Born in 1937, American artist Red Grooms, well known for his influence in the Pop Art movement as well as his site-specific installations, sought to capture and depict characteristic scenes of contemporary life in the United States. Often presenting them in a humorous way and drawn to the play-fullness of opposition, Grooms continues to illicit both praise and controversy for his works.
Grooms attended the Art Institute of Chicago before moving to New York to study at the New School for Social Research, a move which greatly informed his early work. In the 1960's Groom's coined the term "sculpto-pictoramas" to describe the three-dimensional sculptures which featured historical figures set in and amongst intricate urban settings. These sculpto-pictoramas were often cartoon-like in nature, offering commentary on the societal interactions with past and present American life.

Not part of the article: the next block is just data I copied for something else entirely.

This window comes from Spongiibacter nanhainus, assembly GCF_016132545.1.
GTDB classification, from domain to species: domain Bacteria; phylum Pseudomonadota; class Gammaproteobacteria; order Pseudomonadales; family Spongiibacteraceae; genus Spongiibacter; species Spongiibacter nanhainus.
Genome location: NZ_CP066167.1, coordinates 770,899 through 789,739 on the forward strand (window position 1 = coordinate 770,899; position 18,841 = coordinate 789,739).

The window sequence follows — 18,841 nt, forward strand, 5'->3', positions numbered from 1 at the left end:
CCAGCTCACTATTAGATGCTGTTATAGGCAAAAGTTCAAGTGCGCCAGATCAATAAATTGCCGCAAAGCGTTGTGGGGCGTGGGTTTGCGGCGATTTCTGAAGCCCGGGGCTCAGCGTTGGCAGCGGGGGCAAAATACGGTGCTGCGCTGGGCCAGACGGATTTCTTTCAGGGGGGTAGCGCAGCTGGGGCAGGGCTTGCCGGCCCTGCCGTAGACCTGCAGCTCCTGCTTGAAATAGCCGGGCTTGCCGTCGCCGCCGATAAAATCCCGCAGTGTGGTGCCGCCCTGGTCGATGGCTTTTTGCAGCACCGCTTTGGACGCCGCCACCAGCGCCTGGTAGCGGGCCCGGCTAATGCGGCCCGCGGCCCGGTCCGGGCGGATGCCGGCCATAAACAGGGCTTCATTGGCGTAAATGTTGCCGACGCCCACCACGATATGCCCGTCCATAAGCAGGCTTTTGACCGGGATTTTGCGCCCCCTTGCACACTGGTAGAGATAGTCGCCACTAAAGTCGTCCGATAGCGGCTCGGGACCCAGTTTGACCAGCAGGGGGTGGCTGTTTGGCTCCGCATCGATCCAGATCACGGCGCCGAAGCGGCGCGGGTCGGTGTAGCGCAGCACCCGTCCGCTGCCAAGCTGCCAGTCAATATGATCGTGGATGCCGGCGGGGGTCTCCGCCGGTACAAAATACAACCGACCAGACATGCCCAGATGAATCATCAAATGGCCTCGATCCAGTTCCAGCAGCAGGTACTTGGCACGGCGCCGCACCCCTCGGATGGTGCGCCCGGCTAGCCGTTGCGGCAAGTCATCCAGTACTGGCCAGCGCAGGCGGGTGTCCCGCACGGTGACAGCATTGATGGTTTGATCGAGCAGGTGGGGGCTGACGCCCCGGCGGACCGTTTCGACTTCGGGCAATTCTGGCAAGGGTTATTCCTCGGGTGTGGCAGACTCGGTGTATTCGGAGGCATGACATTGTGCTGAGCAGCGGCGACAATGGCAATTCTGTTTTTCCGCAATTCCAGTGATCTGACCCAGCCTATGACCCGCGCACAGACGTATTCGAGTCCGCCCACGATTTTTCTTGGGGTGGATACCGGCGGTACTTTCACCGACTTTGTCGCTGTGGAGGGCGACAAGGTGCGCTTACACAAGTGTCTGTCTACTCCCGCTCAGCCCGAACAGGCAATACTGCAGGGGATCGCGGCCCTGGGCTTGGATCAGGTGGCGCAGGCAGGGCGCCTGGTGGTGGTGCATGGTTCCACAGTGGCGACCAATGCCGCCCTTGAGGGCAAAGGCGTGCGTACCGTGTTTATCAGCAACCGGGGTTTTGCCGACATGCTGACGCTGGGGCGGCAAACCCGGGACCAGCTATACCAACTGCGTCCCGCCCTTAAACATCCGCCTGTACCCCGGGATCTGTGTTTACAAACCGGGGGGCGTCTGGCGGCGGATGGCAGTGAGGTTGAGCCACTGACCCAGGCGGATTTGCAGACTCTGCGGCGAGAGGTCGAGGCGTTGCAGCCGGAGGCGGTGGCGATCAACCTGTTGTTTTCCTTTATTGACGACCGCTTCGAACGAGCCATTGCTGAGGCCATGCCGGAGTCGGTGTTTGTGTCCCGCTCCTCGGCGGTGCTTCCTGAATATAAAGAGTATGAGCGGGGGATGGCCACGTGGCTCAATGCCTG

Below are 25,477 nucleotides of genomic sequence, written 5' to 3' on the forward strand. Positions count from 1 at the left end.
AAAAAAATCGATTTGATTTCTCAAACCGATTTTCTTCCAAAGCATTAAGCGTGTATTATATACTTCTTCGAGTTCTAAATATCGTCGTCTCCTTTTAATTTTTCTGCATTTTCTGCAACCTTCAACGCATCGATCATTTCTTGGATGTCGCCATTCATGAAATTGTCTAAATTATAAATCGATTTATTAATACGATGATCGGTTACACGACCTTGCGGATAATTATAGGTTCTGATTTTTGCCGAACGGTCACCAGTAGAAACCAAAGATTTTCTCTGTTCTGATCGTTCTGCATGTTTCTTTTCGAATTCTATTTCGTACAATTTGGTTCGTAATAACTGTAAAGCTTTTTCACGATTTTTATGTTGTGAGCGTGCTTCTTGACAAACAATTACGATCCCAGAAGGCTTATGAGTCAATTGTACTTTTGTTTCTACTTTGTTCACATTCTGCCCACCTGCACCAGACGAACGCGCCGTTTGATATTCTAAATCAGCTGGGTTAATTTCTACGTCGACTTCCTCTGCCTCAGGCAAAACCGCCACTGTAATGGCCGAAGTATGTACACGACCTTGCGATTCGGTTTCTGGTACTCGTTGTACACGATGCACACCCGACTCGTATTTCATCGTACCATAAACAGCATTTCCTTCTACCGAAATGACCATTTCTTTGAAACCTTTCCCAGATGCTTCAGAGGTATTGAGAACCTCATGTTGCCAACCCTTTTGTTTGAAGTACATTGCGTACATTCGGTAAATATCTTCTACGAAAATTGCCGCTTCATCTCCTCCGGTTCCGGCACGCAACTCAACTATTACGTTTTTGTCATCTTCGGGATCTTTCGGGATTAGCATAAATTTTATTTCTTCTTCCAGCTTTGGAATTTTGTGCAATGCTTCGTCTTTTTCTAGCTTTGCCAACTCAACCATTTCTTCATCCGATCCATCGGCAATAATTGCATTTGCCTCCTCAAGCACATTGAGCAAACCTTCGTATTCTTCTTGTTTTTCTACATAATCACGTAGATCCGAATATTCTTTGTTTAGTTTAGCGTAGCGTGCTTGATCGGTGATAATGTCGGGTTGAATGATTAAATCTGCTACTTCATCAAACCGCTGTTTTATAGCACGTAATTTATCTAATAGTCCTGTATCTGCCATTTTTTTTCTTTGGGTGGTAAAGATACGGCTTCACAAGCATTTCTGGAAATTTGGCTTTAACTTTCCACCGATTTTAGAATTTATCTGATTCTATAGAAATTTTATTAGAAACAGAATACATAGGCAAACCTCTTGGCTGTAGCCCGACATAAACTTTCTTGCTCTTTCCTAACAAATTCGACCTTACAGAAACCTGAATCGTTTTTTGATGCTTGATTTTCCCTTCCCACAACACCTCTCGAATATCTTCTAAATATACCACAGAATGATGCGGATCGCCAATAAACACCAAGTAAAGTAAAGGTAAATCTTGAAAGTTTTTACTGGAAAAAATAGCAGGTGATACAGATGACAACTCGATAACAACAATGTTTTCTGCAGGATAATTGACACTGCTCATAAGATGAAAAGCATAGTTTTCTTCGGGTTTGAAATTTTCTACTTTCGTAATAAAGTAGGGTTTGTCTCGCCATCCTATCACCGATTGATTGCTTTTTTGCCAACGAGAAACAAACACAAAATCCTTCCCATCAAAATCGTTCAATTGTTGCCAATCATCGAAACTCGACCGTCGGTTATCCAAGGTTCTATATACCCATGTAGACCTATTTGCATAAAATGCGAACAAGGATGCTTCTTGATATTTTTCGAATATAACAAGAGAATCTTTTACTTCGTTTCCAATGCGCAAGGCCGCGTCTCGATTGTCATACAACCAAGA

In addition to his large-scale sculptural works, Grooms utilized a vast array of media as a painter and printmaker. Continuing to explore the three-dimensional world, Groom's experimented with woodblock printing, stencilling, etchings and portraits made out of sculpted paper and lithographs.
Grooms' works can be found in many important collections including Moderna Museet, the Whitney Museum of American Art, the Fort Worth Art Museum, among others. Red Grooms continues to live and work in New York.